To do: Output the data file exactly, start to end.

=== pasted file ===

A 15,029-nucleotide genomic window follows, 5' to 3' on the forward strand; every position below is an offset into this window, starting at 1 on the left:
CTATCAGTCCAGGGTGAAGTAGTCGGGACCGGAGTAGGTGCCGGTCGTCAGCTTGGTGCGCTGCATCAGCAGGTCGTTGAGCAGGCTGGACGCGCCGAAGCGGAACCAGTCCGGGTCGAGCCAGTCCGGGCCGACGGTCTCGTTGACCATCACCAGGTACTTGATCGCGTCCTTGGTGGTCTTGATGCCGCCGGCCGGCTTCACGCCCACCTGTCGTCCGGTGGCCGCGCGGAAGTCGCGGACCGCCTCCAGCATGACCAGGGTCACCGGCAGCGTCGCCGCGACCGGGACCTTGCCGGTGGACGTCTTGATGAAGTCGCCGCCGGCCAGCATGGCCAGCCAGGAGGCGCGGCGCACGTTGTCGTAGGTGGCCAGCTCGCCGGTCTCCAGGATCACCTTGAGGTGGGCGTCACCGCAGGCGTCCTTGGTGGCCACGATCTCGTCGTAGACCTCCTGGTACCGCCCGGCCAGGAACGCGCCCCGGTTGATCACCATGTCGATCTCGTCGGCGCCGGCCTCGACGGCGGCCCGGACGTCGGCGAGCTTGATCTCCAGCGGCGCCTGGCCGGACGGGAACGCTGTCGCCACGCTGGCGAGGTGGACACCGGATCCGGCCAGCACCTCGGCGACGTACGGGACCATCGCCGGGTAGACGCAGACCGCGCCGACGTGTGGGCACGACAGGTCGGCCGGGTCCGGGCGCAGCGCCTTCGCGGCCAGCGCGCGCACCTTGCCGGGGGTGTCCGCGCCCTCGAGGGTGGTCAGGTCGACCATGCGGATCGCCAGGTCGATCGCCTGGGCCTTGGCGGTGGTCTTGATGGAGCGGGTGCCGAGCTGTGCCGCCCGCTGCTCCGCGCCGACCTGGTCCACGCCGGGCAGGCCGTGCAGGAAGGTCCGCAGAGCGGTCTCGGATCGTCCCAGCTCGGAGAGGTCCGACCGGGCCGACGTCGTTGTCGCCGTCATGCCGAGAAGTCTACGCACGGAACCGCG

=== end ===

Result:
A 15,029-nucleotide genomic window follows, 5' to 3' on the forward strand; every position below is an offset into this window, starting at 1 on the left:
CTATCAGTCCAGGGTGAAGTAGTCGGGACCGGAGTAGGTGCCGGTCGTCAGCTTGGTGCGCTGCATCAGCAGGTCGTTGAGCAGGCTGGACGCGCCGAAGCGGAACCAGTCCGGGTCGAGCCAGTCCGGGCCGACGGTCTCGTTGACCATCACCAGGTACTTGATCGCGTCCTTGGTGGTCTTGATGCCGCCGGCCGGCTTCACGCCCACCTGTCGTCCGGTGGCCGCGCGGAAGTCGCGGACCGCCTCCAGCATGACCAGGGTCACCGGCAGCGTCGCCGCGACCGGGACCTTGCCGGTGGACGTCTTGATGAAGTCGCCGCCGGCCAGCATGGCCAGCCAGGAGGCGCGGCGCACGTTGTCGTAGGTGGCCAGCTCGCCGGTCTCCAGGATCACCTTGAGGTGGGCGTCACCGCAGGCGTCCTTGGTGGCCACGATCTCGTCGTAGACCTCCTGGTACCGCCCGGCCAGGAACGCGCCCCGGTTGATCACCATGTCGATCTCGTCGGCGCCGGCCTCGACGGCGGCCCGGACGTCGGCGAGCTTGATCTCCAGCGGCGCCTGGCCGGACGGGAACGCTGTCGCCACGCTGGCGAGGTGGACACCGGATCCGGCCAGCACCTCGGCGACGTACGGGACCATCGCCGGGTAGACGCAGACCGCGCCGACGTGTGGGCACGACAGGTCGGCCGGGTCCGGGCGCAGCGCCTTCGCGGCCAGCGCGCGCACCTTGCCGGGGGTGTCCGCGCCCTCGAGGGTGGTCAGGTCGACCATGCGGATCGCCAGGTCGATCGCCTGGGCCTTGGCGGTGGTCTTGATGGAGCGGGTGCCGAGCTGTGCCGCCCGCTGCTCCGCGCCGACCTGGTCCACGCCGGGCAGGCCGTGCAGGAAGGTCCGCAGAGCGGTCTCGGATCGTCCCAGCTCGGAGAGGTCCGACCGGGCCGACGTCGTTGTCGCCGTCATGCCGAGAAGTCTACGCACGGAACCGCG